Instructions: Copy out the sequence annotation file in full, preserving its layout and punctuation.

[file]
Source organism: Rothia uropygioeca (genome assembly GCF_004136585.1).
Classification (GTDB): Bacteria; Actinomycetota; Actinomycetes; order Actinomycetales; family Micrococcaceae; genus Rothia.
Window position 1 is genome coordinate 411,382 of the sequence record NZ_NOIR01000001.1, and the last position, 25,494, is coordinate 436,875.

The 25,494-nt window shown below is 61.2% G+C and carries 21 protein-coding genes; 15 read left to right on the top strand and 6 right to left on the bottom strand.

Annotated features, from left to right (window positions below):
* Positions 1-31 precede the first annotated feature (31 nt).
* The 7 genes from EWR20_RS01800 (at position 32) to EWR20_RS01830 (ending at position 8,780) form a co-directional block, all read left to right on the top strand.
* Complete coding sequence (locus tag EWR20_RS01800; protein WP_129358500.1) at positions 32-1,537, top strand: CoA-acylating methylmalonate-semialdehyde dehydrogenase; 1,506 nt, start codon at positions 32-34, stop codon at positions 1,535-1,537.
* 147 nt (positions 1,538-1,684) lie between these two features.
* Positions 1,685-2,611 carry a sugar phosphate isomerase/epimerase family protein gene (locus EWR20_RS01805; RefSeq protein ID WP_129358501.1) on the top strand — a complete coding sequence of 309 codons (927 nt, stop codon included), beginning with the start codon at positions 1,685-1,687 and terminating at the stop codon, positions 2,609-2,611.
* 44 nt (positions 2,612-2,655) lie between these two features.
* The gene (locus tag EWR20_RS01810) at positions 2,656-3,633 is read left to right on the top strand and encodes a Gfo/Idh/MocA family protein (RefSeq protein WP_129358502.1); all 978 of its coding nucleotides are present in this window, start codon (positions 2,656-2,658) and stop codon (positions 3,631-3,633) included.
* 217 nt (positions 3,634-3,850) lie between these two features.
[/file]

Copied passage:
Source organism: Rothia uropygioeca (genome assembly GCF_004136585.1).
Classification (GTDB): Bacteria; Actinomycetota; Actinomycetes; order Actinomycetales; family Micrococcaceae; genus Rothia.
Window position 1 is genome coordinate 411,382 of the sequence record NZ_NOIR01000001.1, and the last position, 25,494, is coordinate 436,875.

The 25,494-nt window shown below is 61.2% G+C and carries 21 protein-coding genes; 15 read left to right on the top strand and 6 right to left on the bottom strand.

Annotated features, from left to right (window positions below):
* Positions 1-31 precede the first annotated feature (31 nt).
* The 7 genes from EWR20_RS01800 (at position 32) to EWR20_RS01830 (ending at position 8,780) form a co-directional block, all read left to right on the top strand.
* Complete coding sequence (locus tag EWR20_RS01800; protein WP_129358500.1) at positions 32-1,537, top strand: CoA-acylating methylmalonate-semialdehyde dehydrogenase; 1,506 nt, start codon at positions 32-34, stop codon at positions 1,535-1,537.
* 147 nt (positions 1,538-1,684) lie between these two features.
* Positions 1,685-2,611 carry a sugar phosphate isomerase/epimerase family protein gene (locus EWR20_RS01805; RefSeq protein ID WP_129358501.1) on the top strand — a complete coding sequence of 309 codons (927 nt, stop codon included), beginning with the start codon at positions 1,685-1,687 and terminating at the stop codon, positions 2,609-2,611.
* 44 nt (positions 2,612-2,655) lie between these two features.
* The gene (locus tag EWR20_RS01810) at positions 2,656-3,633 is read left to right on the top strand and encodes a Gfo/Idh/MocA family protein (RefSeq protein WP_129358502.1); all 978 of its coding nucleotides are present in this window, start codon (positions 2,656-2,658) and stop codon (positions 3,631-3,633) included.
* 217 nt (positions 3,634-3,850) lie between these two features.